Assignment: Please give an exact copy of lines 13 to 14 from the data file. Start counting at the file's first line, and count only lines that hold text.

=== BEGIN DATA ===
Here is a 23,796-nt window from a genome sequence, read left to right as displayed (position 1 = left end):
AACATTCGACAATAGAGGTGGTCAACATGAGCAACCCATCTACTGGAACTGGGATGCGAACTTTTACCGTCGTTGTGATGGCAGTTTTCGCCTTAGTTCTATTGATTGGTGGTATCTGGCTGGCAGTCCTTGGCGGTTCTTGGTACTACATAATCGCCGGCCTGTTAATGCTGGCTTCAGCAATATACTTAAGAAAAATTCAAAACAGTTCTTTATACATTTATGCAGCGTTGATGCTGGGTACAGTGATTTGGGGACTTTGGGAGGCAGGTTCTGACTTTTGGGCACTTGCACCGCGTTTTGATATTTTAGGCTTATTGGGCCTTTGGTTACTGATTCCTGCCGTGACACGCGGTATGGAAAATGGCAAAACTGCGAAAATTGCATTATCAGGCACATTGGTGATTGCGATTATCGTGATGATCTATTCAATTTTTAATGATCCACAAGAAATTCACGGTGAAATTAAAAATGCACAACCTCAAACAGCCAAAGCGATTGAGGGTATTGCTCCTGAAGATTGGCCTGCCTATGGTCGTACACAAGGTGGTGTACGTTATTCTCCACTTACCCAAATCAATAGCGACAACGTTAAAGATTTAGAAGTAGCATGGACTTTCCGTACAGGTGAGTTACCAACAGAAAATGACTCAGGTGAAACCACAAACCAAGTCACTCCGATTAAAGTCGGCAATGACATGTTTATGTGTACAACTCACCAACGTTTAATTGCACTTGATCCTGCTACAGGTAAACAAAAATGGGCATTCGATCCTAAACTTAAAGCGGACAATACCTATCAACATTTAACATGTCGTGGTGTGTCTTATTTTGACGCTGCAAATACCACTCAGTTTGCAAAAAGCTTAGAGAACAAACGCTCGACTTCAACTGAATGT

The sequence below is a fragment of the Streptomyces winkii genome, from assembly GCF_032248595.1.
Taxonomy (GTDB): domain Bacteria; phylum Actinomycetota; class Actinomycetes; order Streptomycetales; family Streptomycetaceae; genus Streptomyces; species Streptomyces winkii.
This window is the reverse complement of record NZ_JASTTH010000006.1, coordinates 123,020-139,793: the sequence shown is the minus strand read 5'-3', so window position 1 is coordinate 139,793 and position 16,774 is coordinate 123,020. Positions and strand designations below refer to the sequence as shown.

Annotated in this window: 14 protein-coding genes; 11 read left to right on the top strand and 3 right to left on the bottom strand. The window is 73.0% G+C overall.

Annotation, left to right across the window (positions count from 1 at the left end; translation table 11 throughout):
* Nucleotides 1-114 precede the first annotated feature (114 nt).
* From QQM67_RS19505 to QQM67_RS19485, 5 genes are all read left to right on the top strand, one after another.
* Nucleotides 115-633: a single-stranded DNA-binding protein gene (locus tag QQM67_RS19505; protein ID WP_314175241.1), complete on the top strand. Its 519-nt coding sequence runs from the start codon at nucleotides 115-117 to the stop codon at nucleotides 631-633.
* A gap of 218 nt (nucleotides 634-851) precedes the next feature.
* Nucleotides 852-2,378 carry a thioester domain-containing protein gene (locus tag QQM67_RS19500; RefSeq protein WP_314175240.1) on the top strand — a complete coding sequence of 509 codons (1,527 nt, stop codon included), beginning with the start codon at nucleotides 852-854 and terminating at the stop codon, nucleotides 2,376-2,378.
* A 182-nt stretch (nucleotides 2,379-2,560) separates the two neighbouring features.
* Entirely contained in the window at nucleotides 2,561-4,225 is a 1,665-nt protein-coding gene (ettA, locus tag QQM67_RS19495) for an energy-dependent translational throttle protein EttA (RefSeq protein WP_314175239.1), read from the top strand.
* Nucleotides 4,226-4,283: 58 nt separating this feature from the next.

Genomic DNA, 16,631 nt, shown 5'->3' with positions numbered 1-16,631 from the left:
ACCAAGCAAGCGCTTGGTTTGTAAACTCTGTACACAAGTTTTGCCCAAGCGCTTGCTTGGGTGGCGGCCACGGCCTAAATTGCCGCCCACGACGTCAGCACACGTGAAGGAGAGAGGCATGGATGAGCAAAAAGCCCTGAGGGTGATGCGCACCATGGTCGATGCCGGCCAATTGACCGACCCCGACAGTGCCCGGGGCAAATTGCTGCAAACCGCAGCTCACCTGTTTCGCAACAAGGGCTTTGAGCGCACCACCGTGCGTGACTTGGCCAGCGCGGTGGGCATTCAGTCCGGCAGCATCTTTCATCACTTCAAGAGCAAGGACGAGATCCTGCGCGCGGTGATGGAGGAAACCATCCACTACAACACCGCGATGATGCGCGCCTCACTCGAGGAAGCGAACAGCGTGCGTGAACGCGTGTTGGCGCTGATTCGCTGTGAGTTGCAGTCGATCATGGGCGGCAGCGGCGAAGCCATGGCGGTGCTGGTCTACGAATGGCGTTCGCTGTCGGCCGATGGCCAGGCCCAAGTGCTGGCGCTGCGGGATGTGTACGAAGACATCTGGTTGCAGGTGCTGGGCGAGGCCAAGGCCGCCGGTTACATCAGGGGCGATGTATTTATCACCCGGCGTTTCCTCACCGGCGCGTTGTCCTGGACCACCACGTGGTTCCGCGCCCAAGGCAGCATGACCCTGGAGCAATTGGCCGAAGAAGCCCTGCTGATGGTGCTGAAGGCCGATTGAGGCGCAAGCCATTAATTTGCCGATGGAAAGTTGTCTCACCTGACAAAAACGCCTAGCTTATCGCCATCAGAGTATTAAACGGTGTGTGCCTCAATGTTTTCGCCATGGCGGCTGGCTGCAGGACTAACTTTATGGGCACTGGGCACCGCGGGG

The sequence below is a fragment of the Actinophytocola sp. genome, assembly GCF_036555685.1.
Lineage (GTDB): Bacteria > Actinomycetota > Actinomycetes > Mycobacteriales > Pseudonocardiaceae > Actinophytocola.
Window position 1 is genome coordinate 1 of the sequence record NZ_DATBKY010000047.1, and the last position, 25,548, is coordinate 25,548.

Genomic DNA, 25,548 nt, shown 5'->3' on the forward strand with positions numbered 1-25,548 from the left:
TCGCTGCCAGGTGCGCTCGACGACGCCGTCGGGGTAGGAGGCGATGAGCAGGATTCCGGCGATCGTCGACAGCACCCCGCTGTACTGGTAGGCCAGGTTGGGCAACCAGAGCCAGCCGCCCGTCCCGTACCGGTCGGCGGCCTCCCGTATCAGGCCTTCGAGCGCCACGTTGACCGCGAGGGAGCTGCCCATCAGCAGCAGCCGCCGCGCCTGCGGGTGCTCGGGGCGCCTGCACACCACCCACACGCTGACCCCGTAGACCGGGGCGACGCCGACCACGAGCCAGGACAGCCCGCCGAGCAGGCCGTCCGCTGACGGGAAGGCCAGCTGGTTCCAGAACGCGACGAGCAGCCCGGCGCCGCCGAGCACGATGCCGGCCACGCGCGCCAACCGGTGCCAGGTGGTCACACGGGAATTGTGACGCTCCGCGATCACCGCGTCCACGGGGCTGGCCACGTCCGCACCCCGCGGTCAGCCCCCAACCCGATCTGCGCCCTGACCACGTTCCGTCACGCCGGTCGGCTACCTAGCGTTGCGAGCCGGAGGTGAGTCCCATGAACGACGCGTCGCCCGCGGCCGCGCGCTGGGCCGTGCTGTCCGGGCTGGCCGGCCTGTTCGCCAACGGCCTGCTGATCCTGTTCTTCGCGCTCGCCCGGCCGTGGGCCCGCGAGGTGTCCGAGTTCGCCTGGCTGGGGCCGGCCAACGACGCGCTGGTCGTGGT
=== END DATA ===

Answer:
* A 182-nt stretch (nucleotides 2,379-2,560) separates the two neighbouring features.
* Entirely contained in the window at nucleotides 2,561-4,225 is a 1,665-nt protein-coding gene (ettA, locus tag QQM67_RS19495) for an energy-dependent translational throttle protein EttA (RefSeq protein WP_314175239.1), read from the top strand.